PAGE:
Learn about exhibitions coming to NMWA soon!
SEP 19–NOV 02 2014
In collaboration with the District of Columbia Commission on the Arts and Humanities’ (DCCAH) public art project 5 x 5, NWMA presents a video installation by Soda_Jerk, a two-person art collective from Australia. Developed through sampling, a technique of appropriating segments from music, videos, and film, After the Rainbow (2009) combines film clips from The Wizard of Oz (1939) and a 1960s television special starring Judy Garland. The work interweaves the fantasy world of cinema with the complex reality of Garland’s life.
SEP 27 2014–SEP 27 2015
The third installation of the New York Avenue Sculpture Project honors a pioneer among women artists. Five works by internationally renowned artist Magdalena Abakanowicz (b. 1930) will be on view in the median of New York Avenue, NW, between 12th and 13th Streets. Abakanowicz’s monumental bronzes representing human figures and her dynamic stainless steel birds in flight exemplify universal issues: the power of nature, the force of destruction and the resiliency of hope. Organized by NMWA, the Sculpture Project is a collaboration between the museum, the Downtown DC Business Improvement District (BID), the DC Office of Planning and other local agencies.
NOV 17 2014–MAY 08 2015
Doris Emrick Lee (1905–1983) was an American painter and illustrator. In her wide-ranging career, she painted murals for the United States Post Office buildings, participated in annual exhibitions at the Carnegie Institute in Washington, D.C., created commissioned work for Life magazine, and illustrated children’s books. This exhibition showcases photographs, sketches, and objects from the Doris Lee Papers housed in the Betty Boyd Dettre Library and Research Center.
DEC 05 2014–APR 12 2015
NMWA’s ground-breaking exhibition Picturing Mary: Woman, Mother, Idea will examine the concept of womanhood represented by the Virgin Mary and the power her image has exerted through time. Iconic and devotional, and also filled with social and political significance, the image of the Virgin Mary shaped Western art from the 6th to the 18th century.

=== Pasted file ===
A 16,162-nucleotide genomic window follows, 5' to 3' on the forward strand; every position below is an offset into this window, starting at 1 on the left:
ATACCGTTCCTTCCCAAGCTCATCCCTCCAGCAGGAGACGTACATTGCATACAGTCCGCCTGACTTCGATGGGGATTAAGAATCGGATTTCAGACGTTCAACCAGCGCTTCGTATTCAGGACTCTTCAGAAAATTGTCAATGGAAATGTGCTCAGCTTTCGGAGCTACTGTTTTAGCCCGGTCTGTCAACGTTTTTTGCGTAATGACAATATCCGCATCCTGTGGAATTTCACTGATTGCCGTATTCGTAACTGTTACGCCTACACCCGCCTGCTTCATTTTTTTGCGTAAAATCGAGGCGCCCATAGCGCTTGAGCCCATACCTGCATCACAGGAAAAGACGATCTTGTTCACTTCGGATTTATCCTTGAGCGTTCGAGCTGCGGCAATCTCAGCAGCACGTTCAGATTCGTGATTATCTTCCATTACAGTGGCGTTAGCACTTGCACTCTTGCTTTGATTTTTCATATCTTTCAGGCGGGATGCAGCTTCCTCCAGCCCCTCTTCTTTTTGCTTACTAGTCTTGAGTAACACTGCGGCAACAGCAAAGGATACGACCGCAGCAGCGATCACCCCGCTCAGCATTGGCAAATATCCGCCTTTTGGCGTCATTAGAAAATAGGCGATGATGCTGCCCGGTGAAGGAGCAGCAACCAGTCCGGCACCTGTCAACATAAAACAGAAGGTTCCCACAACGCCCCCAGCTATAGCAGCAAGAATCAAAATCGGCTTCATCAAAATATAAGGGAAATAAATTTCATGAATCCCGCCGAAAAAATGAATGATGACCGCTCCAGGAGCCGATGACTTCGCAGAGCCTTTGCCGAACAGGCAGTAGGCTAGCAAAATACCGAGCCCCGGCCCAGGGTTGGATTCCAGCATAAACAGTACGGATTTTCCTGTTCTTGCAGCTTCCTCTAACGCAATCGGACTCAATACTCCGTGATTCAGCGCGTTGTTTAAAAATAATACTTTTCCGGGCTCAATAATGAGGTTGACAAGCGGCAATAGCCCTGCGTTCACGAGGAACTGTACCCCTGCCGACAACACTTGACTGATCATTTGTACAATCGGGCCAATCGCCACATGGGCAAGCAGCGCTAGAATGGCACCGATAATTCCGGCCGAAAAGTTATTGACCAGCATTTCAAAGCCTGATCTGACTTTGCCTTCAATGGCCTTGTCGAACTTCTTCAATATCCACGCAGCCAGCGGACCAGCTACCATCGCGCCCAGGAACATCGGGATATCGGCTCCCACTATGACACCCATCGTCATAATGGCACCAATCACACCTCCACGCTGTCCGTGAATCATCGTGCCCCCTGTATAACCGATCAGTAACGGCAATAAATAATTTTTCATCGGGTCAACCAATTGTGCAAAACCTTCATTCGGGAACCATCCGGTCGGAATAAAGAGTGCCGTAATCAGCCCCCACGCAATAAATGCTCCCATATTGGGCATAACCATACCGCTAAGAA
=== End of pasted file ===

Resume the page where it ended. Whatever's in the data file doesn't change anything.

MAY 01–AUG 16 2015
Employed as a designer at the Wedgwood pottery company from 1909 to 1931, Daisy Makeig-Jones (1881–1945) melded technical ingenuity with vivid imagination to develop decorative china called lusterware. Makeig-Jones’s fascination with fairytales and myths from around the world inspired her brightly colored, intricate designs featuring fairies, imps, and goblins, with which she covered the interiors and exteriors of bowls, vases, cups, and boxes. Featuring 38 outstanding works from a private collection, Daisy Makeig-Jones reflects upon the artist’s place in the history of decorative arts as well as her identity as a modern woman and artist.
JUN 05–SEP 13 2015
Depictions of nature can illuminate themes of sexuality, gender politics, the abject, and the sublime. In the fourth installment of the NMWA’s Women to Watch exhibition series, contemporary artists use imagery and materials taken from the natural world. The works on view recontextualize images of plants and animals and redefine the relationships between women, nature, and art. Calling to mind entrenched associations of women with nature, the exhibition opens a dialogue about these traditional views. Women to Watch is an exhibition series featuring emerging and underrepresented women artists held every two to three years developed in conjunction with the museum’s national and international outreach committees.